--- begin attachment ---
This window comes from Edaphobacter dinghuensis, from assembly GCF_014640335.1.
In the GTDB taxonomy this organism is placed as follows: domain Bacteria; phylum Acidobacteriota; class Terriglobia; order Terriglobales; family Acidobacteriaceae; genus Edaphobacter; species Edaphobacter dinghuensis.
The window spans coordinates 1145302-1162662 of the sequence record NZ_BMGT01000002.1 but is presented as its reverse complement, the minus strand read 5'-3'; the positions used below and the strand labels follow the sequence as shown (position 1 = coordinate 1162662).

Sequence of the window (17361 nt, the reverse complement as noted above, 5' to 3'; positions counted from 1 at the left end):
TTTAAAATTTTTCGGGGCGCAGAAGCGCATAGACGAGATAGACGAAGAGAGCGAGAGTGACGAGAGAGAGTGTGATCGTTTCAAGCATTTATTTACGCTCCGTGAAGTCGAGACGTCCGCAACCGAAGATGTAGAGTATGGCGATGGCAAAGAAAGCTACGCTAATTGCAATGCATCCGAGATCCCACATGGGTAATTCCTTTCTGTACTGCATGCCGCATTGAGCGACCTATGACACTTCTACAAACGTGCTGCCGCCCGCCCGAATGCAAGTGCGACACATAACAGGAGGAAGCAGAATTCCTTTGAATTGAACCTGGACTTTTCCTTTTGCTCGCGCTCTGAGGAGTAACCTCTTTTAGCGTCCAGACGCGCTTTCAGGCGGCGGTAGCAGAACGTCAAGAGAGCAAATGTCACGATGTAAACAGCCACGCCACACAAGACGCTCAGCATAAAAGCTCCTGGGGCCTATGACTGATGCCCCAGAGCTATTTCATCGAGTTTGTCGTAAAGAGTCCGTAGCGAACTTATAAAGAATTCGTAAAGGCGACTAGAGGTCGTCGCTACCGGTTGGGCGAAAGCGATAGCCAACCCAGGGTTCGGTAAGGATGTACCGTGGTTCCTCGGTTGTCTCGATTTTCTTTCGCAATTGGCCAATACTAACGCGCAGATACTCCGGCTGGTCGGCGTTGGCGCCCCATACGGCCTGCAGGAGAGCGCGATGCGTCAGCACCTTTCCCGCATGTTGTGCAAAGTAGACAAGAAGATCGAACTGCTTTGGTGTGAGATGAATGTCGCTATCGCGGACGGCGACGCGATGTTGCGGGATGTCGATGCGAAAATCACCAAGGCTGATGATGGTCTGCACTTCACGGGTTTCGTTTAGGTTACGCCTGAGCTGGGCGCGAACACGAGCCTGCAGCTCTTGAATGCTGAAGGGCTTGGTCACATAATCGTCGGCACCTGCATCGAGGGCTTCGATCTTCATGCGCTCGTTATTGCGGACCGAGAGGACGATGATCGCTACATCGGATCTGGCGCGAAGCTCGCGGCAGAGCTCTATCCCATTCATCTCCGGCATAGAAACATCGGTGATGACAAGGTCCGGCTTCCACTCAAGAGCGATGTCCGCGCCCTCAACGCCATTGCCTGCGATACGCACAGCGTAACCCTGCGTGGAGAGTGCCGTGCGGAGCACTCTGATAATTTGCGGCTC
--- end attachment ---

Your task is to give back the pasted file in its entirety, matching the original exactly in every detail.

This window comes from Edaphobacter dinghuensis, from assembly GCF_014640335.1.
In the GTDB taxonomy this organism is placed as follows: domain Bacteria; phylum Acidobacteriota; class Terriglobia; order Terriglobales; family Acidobacteriaceae; genus Edaphobacter; species Edaphobacter dinghuensis.
The window spans coordinates 1145302-1162662 of the sequence record NZ_BMGT01000002.1 but is presented as its reverse complement, the minus strand read 5'-3'; the positions used below and the strand labels follow the sequence as shown (position 1 = coordinate 1162662).

Sequence of the window (17361 nt, the reverse complement as noted above, 5' to 3'; positions counted from 1 at the left end):
TTTAAAATTTTTCGGGGCGCAGAAGCGCATAGACGAGATAGACGAAGAGAGCGAGAGTGACGAGAGAGAGTGTGATCGTTTCAAGCATTTATTTACGCTCCGTGAAGTCGAGACGTCCGCAACCGAAGATGTAGAGTATGGCGATGGCAAAGAAAGCTACGCTAATTGCAATGCATCCGAGATCCCACATGGGTAATTCCTTTCTGTACTGCATGCCGCATTGAGCGACCTATGACACTTCTACAAACGTGCTGCCGCCCGCCCGAATGCAAGTGCGACACATAACAGGAGGAAGCAGAATTCCTTTGAATTGAACCTGGACTTTTCCTTTTGCTCGCGCTCTGAGGAGTAACCTCTTTTAGCGTCCAGACGCGCTTTCAGGCGGCGGTAGCAGAACGTCAAGAGAGCAAATGTCACGATGTAAACAGCCACGCCACACAAGACGCTCAGCATAAAAGCTCCTGGGGCCTATGACTGATGCCCCAGAGCTATTTCATCGAGTTTGTCGTAAAGAGTCCGTAGCGAACTTATAAAGAATTCGTAAAGGCGACTAGAGGTCGTCGCTACCGGTTGGGCGAAAGCGATAGCCAACCCAGGGTTCGGTAAGGATGTACCGTGGTTCCTCGGTTGTCTCGATTTTCTTTCGCAATTGGCCAATACTAACGCGCAGATACTCCGGCTGGTCGGCGTTGGCGCCCCATACGGCCTGCAGGAGAGCGCGATGCGTCAGCACCTTTCCCGCATGTTGTGCAAAGTAGACAAGAAGATCGAACTGCTTTGGTGTGAGATGAATGTCGCTATCGCGGACGGCGACGCGATGTTGCGGGATGTCGATGCGAAAATCACCAAGGCTGATGATGGTCTGCACTTCACGGGTTTCGTTTAGGTTACGCCTGAGCTGGGCGCGAACACGAGCCTGCAGCTCTTGAATGCTGAAGGGCTTGGTCACATAATCGTCGGCACCTGCATCGAGGGCTTCGATCTTCATGCGCTCGTTATTGCGGACCGAGAGGACGATGATCGCTACATCGGATCTGGCGCGAAGCTCGCGGCAGAGCTCTATCCCATTCATCTCCGGCATAGAAACATCGGTGATGACAAGGTCCGGCTTCCACTCAAGAGCGATGTCCGCGCCCTCAACGCCATTGCCTGCGATACGCACAGCGTAACCCTGCGTGGAGAGTGCCGTGCGGAGCACTCTGATAATTTGCGGCTC